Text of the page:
National Geographic : 2003 Jul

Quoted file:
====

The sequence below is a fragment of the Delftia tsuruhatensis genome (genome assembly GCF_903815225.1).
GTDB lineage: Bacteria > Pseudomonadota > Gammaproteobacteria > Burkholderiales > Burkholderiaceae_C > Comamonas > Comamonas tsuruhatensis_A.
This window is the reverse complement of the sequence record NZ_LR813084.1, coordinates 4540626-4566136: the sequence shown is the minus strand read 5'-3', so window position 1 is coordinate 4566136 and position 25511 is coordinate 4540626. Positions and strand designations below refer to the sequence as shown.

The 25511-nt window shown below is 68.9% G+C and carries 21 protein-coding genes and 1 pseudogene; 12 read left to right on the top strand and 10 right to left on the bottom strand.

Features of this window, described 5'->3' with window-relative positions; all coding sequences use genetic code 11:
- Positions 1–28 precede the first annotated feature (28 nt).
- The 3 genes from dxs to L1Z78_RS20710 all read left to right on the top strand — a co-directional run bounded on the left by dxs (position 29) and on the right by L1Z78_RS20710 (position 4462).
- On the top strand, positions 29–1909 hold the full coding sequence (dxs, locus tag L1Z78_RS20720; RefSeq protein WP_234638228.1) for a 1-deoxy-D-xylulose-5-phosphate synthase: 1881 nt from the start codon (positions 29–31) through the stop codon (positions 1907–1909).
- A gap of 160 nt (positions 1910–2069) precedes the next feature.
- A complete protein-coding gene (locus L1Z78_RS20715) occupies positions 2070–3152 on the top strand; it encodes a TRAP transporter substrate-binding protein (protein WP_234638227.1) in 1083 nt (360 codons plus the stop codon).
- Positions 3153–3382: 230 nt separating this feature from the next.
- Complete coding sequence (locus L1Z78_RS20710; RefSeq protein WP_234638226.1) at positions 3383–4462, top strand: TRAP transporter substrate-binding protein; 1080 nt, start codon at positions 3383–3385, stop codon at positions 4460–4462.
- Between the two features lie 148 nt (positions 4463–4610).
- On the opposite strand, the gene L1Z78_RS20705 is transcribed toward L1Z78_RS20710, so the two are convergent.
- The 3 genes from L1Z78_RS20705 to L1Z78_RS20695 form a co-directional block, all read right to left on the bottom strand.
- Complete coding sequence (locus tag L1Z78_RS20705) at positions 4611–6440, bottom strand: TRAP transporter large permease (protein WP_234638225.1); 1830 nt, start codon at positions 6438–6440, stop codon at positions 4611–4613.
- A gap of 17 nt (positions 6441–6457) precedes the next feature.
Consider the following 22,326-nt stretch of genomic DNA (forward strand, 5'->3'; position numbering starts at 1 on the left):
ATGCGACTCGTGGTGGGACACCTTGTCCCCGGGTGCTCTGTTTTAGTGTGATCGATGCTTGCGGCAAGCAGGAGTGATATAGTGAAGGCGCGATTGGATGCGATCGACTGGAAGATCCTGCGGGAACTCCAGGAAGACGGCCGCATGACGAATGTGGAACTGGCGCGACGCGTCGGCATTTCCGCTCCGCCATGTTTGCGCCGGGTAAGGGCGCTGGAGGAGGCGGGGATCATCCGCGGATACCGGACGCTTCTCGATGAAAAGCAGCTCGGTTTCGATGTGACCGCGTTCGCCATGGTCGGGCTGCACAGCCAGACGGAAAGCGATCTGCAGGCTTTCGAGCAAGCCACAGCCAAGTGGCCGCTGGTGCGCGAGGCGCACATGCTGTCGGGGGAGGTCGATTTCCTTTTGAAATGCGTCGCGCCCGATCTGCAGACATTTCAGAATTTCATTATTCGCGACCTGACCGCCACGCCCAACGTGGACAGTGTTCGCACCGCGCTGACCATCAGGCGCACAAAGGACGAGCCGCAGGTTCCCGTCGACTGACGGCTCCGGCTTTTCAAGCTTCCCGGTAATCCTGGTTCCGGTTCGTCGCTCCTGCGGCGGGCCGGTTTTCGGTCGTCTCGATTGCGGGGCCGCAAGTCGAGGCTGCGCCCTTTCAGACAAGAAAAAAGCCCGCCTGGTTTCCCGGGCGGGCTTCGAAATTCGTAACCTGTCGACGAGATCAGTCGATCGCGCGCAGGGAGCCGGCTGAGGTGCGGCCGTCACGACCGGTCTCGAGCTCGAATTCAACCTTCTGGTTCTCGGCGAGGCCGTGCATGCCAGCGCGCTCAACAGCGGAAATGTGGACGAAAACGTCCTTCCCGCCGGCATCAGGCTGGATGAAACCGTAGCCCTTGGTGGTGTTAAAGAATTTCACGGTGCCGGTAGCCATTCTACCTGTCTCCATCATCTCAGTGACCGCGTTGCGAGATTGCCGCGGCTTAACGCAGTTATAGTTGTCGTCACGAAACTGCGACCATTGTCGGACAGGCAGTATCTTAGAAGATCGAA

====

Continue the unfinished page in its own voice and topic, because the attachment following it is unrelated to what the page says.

Norway first developed Atlantic salmon farms III te late 1960s. The industry, still dominated by Norwe (liar firms, quickly spread to the U.K. and Canada in the 1970s, the United States in the 1980s, and Chile in the 1990s. Today nniforrn slaps of farmed Atlantic salmon, available year-round, have virtually _:. replaced wild Atlantic salmon on fish counters in North America and Europe. Dwindlin(1 runs, Conservationists initially they swim past infested rock bottom prices, and heralded salmon farms as pens. Fish farms have also international efforts to buy it way to relieve fishing spread deadly diseases to ont and regulate cornmer pressure on wild popula- wild salmon through es cial salmon fishermen tions---until the farms he- coped fish. Such problems reduced the reported catch gan threatening wild fish. have declined as fanning of wild fish to less than The tightly packed pens techniques have improved, 3,000 metric tons in 2000. prove an ideal hreeding but escaped fish (some Only England and Ireland ground for sea lice (above, half a million a year in still allow significant corn trailing egg strings), natrl- Norway alone) remain a mercial catches, and efforts rally occurring parasites serious threat. They cord are under way to retire that have devastated some pete and breed with wild those nets as well. Mean salmon and sea trout poprr- salmon. The resulting while, salmon farms lotions in Europe. Wild hybrids may lack the skills continue to expand. smolts can pick up lice as necessary to survive. Pocked with healthful omega 3 fatty acids, salmon V s U 1 "v v m ems' x17. is the darling of r ru ''' det grus. Yet crit Ics say it takes four pounds of fish rendered into food pellets to pro duce a pound of farmed 1'11Mt'1 . [ifl'. 1 salmon. Industry experts counter that it takes less feed to produce a pound of salmon than a pound of poultry or pork. Pesticides and antibiotics are fed to the fish as needed.